"Ways to the Sky"
by Andy Selters

Ways to the Sky A Historical Guide to North American Mountaineering by Andy Selters
By Karen Riggs, Editor

Andy Selters
, author, photographer and mountain guide has done it - squeezed the history of North American mountaineering into a hand-jam sized book, 334 pages to be exact.

“This is a view of mountaineering, as if one were perched on Hummingbird Ridge,” Selters said of his new book: "Ways to the Sky: A Historical Guide to North American Mountaineering."

While the scope of his subject is daunting, the book is imminently approachable through Selters’ deft use of anecdote and detail, which incredibly, is austere and rich at the same time. He narrates notable achievements in mountain exploration and peak climbing, while hefting a vigorous analysis along the way.

Not only of interest to climbers, the book has 353 historic photos and etchings from the raccoon-eyed, sun-scorched Duke of Abruzzi on Mt. St. Elias (1897) to Mark Prezelj perched like a human fly on Light Traveler, Denali (2001).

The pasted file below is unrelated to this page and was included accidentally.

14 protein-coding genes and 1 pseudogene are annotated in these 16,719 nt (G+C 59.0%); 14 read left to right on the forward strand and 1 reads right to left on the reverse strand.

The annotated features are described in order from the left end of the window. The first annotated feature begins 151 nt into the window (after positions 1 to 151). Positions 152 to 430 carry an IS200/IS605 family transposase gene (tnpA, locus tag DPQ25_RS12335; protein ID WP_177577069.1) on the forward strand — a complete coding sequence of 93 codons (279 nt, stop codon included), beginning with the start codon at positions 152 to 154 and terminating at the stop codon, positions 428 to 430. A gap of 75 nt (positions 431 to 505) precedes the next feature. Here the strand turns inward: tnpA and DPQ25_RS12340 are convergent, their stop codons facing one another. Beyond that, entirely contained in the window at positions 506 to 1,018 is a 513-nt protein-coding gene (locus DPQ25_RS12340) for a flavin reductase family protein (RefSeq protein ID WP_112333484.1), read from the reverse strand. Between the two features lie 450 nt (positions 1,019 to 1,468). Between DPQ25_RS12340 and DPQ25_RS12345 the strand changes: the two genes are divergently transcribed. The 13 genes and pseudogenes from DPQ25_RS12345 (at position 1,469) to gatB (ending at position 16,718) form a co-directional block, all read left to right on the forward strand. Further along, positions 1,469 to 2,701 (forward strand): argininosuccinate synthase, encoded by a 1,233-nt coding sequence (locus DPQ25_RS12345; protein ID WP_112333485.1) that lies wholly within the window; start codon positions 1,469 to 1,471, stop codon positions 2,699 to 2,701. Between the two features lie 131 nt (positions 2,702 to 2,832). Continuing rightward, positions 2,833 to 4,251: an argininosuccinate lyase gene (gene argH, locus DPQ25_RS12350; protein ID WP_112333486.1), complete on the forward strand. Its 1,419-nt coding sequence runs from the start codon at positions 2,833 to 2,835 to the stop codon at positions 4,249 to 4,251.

Selters traveled the continent to conduct interviews with historic figures, spent months in the various library branches of the American Alpine Club and corresponded with mountaineers across the continent. By the time his research was done, he had 25 hours of cassettes, four feet of stacked notes and hundreds of photos. Selters said his task was to address the sweeping questions of: "How did we get from A to X" and “How was the continent explored," but he also wanted to “get a sense of the why.”

He came to the conclusion that it’s about “engagement with the mountains,” which he lightens to “going up and coming back down.” At the core of engagement, according to Selters, are dual motivations: accomplishment and experience. “Accomplishment is the aspect of mountaineering you see on the Sports Page - who, what, when and where and how hard; experience is what you read about in the Outdoor Section.”

Selters said he organized his collection of notes chronologically and then stared at the timeline back and forth, until he finally saw a four-part structure emerge.